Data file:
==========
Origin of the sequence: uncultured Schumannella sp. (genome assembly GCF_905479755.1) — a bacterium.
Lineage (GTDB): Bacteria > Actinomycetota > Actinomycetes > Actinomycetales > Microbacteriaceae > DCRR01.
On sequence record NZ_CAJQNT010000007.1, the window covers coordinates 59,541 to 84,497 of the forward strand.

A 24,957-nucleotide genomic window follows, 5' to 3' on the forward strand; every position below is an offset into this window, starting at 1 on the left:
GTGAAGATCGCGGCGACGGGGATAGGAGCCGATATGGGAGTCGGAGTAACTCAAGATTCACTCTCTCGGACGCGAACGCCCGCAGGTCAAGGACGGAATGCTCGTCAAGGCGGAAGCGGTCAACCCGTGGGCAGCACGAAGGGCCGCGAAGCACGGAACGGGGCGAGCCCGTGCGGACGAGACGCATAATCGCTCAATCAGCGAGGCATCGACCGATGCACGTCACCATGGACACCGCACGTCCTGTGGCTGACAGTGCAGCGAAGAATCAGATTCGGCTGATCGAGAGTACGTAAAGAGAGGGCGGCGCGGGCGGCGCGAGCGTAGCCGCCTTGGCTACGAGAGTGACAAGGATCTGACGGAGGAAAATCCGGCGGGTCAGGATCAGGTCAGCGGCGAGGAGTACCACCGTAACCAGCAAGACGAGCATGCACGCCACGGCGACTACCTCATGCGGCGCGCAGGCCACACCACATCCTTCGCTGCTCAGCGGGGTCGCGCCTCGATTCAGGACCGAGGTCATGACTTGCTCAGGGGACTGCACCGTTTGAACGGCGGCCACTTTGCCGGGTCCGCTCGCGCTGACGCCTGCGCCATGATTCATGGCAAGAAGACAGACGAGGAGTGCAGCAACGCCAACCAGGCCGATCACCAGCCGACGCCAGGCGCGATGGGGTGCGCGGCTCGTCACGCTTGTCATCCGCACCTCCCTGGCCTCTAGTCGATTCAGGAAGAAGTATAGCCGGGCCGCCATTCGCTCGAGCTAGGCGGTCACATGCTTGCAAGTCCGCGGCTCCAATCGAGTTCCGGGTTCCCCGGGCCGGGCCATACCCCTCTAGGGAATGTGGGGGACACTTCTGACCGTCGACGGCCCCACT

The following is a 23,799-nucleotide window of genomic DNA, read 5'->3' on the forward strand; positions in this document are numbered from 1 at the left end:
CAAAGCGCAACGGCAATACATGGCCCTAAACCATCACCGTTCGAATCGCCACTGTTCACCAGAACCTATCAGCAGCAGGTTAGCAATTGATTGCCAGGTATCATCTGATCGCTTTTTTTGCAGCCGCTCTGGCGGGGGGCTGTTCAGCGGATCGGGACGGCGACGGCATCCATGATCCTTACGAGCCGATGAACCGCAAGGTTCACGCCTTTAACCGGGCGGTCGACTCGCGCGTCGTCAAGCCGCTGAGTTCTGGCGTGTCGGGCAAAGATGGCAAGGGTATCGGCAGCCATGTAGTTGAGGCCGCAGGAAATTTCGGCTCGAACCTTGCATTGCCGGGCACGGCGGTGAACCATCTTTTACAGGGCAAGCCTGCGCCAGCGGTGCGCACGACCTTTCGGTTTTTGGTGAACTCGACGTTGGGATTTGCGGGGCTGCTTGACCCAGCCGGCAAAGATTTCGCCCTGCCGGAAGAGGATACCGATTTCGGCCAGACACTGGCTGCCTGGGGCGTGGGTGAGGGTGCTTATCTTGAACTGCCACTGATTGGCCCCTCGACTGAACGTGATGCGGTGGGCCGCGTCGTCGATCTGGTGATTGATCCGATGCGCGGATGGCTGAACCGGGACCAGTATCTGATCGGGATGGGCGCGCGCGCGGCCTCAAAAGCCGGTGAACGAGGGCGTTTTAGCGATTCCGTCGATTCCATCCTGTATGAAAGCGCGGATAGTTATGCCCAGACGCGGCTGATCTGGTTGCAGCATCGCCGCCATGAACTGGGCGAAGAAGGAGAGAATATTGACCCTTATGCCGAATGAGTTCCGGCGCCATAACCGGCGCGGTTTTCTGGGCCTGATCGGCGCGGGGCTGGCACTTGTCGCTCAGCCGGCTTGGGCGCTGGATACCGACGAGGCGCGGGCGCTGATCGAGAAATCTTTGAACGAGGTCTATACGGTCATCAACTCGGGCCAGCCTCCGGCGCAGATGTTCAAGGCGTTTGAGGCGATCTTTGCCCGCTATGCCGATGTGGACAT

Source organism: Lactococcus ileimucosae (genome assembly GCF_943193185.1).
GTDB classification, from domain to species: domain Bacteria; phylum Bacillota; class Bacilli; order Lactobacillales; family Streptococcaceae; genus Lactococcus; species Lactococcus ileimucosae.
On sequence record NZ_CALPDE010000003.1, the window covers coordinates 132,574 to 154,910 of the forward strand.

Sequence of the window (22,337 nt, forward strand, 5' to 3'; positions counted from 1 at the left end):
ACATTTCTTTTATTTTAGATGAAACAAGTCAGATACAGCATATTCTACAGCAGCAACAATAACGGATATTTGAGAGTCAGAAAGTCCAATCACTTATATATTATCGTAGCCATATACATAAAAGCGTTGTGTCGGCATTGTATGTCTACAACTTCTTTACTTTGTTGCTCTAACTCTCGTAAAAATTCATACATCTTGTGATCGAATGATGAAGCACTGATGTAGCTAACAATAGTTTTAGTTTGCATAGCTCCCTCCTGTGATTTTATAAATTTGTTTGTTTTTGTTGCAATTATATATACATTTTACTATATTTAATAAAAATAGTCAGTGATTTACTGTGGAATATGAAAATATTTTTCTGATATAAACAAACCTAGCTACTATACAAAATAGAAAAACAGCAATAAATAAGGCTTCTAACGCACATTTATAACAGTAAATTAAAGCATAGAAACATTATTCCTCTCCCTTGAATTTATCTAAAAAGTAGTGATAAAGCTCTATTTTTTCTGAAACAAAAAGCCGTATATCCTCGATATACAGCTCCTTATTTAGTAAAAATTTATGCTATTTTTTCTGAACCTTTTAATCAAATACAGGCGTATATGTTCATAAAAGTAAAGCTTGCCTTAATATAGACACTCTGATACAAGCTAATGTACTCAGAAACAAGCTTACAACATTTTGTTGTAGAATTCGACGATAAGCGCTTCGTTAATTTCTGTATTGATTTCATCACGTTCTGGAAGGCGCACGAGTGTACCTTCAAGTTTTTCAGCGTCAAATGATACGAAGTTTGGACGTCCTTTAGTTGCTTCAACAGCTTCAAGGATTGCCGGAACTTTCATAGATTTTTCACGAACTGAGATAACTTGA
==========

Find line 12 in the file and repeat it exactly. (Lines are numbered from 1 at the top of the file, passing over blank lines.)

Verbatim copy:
ACATTTCTTTTATTTTAGATGAAACAAGTCAGATACAGCATATTCTACAGCAGCAACAATAACGGATATTTGAGAGTCAGAAAGTCCAATCACTTATATATTATCGTAGCCATATACATAAAAGCGTTGTGTCGGCATTGTATGTCTACAACTTCTTTACTTTGTTGCTCTAACTCTCGTAAAAATTCATACATCTTGTGATCGAATGATGAAGCACTGATGTAGCTAACAATAGTTTTAGTTTGCATAGCTCCCTCCTGTGATTTTATAAATTTGTTTGTTTTTGTTGCAATTATATATACATTTTACTATATTTAATAAAAATAGTCAGTGATTTACTGTGGAATATGAAAATATTTTTCTGATATAAACAAACCTAGCTACTATACAAAATAGAAAAACAGCAATAAATAAGGCTTCTAACGCACATTTATAACAGTAAATTAAAGCATAGAAACATTATTCCTCTCCCTTGAATTTATCTAAAAAGTAGTGATAAAGCTCTATTTTTTCTGAAACAAAAAGCCGTATATCCTCGATATACAGCTCCTTATTTAGTAAAAATTTATGCTATTTTTTCTGAACCTTTTAATCAAATACAGGCGTATATGTTCATAAAAGTAAAGCTTGCCTTAATATAGACACTCTGATACAAGCTAATGTACTCAGAAACAAGCTTACAACATTTTGTTGTAGAATTCGACGATAAGCGCTTCGTTAATTTCTGTATTGATTTCATCACGTTCTGGAAGGCGCACGAGTGTACCTTCAAGTTTTTCAGCGTCAAATGATACGAAGTTTGGACGTCCTTTAGTTGCTTCAACAGCTTCAAGGATTGCCGGAACTTTCATAGATTTTTCACGAACTGAGATAACTTGA